Made a utility to timestamp audio automatically


Takes in an audio file and spits out timestamps of burps.

:warning: Notice support is provided for the computer literate:

  • If you have questions, such as “How do I install python?”, “Which ONNX runtime should I install?”, “Why isn’t ffmpeg launching?”, kindly write them down on a piece of paper, throw it in a garbage can, and find the answer online- they are well documented.
  • If you have questions regarding errors or exceptions, please write them down here with your system info and exactly what your command was, I’ll gladly look into it!
  • If you write down “It’s not working,” you won’t be seeing a response (at least from me).
  • Don’t ask for scan requests in this thread, put it Female Requests/Male Requests.

If the barrier to entry is too high, consider using, which is a ready-made, robust system and has done almost all of the work for you:

The goal is to get feedback and develop an automated way to tune the model using outside of using AudioSet.


Python and pip

Ensure you have python (3.10+) and pip installed and executable from your shell


onnx: Used verify the model files for correctness

onnxruntime: Used as a platform to perform inferencing.
Notice: Install the correct onnxruntime for your platform using this table: ONNX Runtime | Home Ensure Python is selected as the API.

tqdm: Used to display loading bar and time estimations

colored: Used to color video titles for better discernability

argparse: Used for command argument parsing

ffmpeg: used for transcoding

Install the required dependencies using pip:

pip install argparse colored numpy onnx onnxruntime tqdm




python --model bdetectionmodel_05_01_23.onnx audio.opus

Will print out the timestamps with a confidence >= 90 This can be adjusted by tweaking --threshold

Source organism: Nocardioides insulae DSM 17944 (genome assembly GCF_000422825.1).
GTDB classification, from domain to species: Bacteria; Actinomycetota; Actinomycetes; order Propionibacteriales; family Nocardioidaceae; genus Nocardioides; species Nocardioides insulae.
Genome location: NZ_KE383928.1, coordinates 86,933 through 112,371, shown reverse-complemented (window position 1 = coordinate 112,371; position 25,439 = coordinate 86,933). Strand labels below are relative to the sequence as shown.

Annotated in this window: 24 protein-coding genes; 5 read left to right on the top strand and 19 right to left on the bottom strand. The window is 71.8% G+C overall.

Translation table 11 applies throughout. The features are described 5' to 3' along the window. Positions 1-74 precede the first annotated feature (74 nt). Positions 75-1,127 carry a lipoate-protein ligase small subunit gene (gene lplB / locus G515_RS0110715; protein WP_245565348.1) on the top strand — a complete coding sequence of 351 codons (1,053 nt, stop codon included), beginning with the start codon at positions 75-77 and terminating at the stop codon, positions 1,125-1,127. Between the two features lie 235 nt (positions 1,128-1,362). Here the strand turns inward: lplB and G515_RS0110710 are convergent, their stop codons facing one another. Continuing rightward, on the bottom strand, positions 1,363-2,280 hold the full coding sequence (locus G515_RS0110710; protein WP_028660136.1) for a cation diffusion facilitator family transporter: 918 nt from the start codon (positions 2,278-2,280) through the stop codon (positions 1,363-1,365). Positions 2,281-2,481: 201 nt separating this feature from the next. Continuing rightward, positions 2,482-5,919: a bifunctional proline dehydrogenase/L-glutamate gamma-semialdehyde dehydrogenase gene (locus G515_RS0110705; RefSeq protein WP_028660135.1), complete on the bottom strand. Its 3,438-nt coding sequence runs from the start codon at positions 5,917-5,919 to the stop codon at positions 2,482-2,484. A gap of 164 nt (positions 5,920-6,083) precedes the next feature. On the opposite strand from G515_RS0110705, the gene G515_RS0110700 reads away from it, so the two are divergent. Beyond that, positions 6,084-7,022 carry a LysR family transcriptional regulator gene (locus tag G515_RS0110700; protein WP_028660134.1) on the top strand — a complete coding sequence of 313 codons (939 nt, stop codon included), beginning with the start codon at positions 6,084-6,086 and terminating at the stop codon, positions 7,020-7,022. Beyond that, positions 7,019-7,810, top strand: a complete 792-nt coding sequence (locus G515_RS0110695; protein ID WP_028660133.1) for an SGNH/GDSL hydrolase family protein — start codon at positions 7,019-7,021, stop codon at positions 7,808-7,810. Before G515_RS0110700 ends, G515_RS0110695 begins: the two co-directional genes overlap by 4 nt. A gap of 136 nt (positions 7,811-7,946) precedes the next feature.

More tunables can be found with: python --help

How can you help?

Send suggestions, feedback, and code!
Share false positives or false negatives with me (in the form of 2 second audio segments- ffmpeg is your friend here) along with a label of what the audio segment is supposed to be (burping, coughing, talking, etc.)


If you think there are some not-so-obvious details I missed out on, post them here!
Also, do feel free to share changes or suggestions you’ve made here.

Colab Notebook

If you would like to try it out without installing anything, I’ve made a colab notebook with some testing code: Google Colab


thanks for the work, can you do a video showcasing how it works? don’t really have to explain anything, just using the tool


Fair enough, give me a few mins. I’ll do it on windows, since I don’t have a mac and I’m assuming this is usual stuff for those on Linux.


it worked, thanks, but, the archive yt-dlp creates, it stays on your hd? if yes how to delete already scanned videos

You’ll have the remove them manually (either by using rm, del, or your file manager). What I usually do is, download all the videos from a channel all at once and scan them by using a wildcard aka: python --model bdetectionmodel_05_01_23.onnx *.opus


ok, it’s normal twitch vods take more time to process?

Yes, but it depends on your computer. If you’re running some low spec computer like a laptop w/o a gpu(I was running my demo on an old laptop), it will usually be slow and the difference is large. If you have a gpu, usually downloading will take more time than actually getting the timestamps